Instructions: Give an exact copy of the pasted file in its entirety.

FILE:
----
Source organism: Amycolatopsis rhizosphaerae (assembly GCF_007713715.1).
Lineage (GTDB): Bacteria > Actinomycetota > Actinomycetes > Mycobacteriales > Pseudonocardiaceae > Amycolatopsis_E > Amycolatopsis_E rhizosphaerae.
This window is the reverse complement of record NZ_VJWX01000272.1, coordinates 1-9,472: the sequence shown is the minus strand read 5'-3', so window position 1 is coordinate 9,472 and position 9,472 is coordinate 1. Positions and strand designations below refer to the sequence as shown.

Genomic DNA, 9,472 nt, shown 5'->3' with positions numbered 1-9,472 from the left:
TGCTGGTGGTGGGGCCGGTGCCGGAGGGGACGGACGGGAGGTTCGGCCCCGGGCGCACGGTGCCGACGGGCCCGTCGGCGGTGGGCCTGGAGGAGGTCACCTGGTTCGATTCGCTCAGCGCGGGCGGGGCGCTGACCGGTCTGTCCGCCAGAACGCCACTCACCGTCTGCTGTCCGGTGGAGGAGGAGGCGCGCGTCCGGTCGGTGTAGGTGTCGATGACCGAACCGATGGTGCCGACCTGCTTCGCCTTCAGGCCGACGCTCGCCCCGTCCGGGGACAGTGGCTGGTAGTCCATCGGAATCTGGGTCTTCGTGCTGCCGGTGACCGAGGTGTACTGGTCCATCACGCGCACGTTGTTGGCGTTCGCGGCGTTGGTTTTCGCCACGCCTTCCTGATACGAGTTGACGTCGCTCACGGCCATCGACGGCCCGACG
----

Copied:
Source organism: Amycolatopsis rhizosphaerae (assembly GCF_007713715.1).
Lineage (GTDB): Bacteria > Actinomycetota > Actinomycetes > Mycobacteriales > Pseudonocardiaceae > Amycolatopsis_E > Amycolatopsis_E rhizosphaerae.
This window is the reverse complement of record NZ_VJWX01000272.1, coordinates 1-9,472: the sequence shown is the minus strand read 5'-3', so window position 1 is coordinate 9,472 and position 9,472 is coordinate 1. Positions and strand designations below refer to the sequence as shown.

Genomic DNA, 9,472 nt, shown 5'->3' with positions numbered 1-9,472 from the left:
TGCTGGTGGTGGGGCCGGTGCCGGAGGGGACGGACGGGAGGTTCGGCCCCGGGCGCACGGTGCCGACGGGCCCGTCGGCGGTGGGCCTGGAGGAGGTCACCTGGTTCGATTCGCTCAGCGCGGGCGGGGCGCTGACCGGTCTGTCCGCCAGAACGCCACTCACCGTCTGCTGTCCGGTGGAGGAGGAGGCGCGCGTCCGGTCGGTGTAGGTGTCGATGACCGAACCGATGGTGCCGACCTGCTTCGCCTTCAGGCCGACGCTCGCCCCGTCCGGGGACAGTGGCTGGTAGTCCATCGGAATCTGGGTCTTCGTGCTGCCGGTGACCGAGGTGTACTGGTCCATCACGCGCACGTTGTTGGCGTTCGCGGCGTTGGTTTTCGCCACGCCTTCCTGATACGAGTTGACGTCGCTCACGGCCATCGACGGCCCGACG